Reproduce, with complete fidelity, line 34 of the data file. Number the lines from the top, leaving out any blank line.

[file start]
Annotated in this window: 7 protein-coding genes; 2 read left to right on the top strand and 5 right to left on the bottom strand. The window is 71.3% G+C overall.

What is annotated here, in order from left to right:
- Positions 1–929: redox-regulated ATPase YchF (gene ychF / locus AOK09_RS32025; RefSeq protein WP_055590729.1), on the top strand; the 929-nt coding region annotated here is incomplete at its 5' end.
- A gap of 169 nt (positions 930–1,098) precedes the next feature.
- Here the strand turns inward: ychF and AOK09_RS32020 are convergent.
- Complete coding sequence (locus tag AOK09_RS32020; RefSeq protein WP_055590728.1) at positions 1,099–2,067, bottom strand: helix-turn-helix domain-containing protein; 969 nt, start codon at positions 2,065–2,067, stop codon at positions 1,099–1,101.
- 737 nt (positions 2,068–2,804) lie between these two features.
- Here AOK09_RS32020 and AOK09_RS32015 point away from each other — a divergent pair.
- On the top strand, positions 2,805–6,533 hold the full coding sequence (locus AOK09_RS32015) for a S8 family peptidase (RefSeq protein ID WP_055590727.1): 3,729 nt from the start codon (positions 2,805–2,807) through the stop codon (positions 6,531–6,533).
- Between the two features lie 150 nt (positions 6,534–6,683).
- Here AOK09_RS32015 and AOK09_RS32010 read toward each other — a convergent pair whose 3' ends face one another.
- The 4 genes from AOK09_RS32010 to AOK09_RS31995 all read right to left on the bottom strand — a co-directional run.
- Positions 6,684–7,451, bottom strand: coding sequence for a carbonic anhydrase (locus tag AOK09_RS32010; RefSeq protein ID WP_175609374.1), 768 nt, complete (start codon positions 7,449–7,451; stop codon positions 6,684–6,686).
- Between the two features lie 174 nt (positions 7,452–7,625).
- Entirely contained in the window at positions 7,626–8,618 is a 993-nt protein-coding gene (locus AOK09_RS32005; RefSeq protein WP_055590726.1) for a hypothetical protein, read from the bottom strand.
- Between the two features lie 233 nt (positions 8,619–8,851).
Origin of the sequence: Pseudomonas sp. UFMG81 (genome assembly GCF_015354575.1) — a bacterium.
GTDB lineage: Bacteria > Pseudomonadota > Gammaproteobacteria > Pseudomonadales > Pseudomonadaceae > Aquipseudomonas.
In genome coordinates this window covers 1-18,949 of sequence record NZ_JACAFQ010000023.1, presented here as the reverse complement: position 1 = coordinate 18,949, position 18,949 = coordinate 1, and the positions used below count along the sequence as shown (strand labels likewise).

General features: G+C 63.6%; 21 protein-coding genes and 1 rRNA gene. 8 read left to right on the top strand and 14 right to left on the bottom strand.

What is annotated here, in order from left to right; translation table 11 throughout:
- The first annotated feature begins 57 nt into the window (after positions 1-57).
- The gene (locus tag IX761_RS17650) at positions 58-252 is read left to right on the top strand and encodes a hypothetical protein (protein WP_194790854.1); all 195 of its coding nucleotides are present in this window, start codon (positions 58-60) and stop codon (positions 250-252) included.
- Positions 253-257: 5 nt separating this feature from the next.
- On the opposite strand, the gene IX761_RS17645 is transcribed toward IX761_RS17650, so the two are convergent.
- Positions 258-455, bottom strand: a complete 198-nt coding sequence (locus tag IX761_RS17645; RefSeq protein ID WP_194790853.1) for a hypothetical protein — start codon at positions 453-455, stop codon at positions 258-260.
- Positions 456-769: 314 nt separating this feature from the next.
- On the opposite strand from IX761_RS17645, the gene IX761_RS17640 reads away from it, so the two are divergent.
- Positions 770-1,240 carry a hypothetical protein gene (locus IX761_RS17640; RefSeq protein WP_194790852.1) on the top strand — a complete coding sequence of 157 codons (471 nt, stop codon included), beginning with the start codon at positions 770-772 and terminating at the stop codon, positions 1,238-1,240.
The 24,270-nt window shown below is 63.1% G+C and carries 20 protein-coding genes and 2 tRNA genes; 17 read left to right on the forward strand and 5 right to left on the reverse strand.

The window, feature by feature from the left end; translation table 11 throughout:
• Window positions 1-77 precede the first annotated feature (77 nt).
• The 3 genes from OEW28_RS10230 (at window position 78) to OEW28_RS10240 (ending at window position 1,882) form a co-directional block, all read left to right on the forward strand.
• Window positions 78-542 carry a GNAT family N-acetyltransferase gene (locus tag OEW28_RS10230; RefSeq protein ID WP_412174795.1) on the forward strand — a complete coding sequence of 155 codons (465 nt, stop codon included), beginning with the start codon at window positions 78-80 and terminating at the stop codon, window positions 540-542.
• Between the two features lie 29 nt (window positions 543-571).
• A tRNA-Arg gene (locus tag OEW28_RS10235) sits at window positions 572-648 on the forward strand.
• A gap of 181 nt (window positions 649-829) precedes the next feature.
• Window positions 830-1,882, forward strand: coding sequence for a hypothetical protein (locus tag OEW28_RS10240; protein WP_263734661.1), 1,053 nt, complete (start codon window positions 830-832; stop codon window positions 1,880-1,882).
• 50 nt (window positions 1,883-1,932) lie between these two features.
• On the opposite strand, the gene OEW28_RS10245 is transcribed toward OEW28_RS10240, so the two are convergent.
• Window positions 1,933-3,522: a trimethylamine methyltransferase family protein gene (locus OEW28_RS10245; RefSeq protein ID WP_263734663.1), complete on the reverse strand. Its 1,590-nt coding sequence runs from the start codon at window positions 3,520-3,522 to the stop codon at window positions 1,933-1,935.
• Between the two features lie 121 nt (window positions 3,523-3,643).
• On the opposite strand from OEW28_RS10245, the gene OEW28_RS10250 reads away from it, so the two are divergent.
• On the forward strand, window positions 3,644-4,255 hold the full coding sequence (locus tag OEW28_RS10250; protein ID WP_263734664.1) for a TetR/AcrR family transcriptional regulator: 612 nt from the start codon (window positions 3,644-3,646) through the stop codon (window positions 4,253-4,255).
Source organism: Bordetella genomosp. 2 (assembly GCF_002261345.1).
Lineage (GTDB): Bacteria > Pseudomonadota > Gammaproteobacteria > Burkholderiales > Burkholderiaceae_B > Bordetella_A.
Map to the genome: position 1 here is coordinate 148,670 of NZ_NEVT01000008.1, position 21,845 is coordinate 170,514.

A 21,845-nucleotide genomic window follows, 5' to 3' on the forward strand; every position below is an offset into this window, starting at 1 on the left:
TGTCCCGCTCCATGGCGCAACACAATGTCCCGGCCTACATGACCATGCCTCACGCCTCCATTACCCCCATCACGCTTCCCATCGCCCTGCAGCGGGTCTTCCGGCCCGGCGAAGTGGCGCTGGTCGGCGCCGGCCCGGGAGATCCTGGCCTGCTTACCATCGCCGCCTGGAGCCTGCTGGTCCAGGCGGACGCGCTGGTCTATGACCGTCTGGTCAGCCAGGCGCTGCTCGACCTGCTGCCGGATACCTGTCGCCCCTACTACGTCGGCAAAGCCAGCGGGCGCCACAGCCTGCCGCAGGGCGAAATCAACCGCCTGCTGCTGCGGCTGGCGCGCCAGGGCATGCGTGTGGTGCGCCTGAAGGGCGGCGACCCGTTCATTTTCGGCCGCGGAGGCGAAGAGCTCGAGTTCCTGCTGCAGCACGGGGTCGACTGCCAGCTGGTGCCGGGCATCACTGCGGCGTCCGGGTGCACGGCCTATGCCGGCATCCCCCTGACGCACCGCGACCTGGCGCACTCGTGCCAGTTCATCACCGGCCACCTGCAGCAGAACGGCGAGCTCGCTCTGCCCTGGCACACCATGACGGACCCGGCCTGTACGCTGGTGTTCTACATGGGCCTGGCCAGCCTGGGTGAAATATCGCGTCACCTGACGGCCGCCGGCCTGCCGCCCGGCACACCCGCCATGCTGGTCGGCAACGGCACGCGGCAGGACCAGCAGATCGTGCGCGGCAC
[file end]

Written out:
• Window positions 78-542 carry a GNAT family N-acetyltransferase gene (locus tag OEW28_RS10230; RefSeq protein ID WP_412174795.1) on the forward strand — a complete coding sequence of 155 codons (465 nt, stop codon included), beginning with the start codon at window positions 78-80 and terminating at the stop codon, window positions 540-542.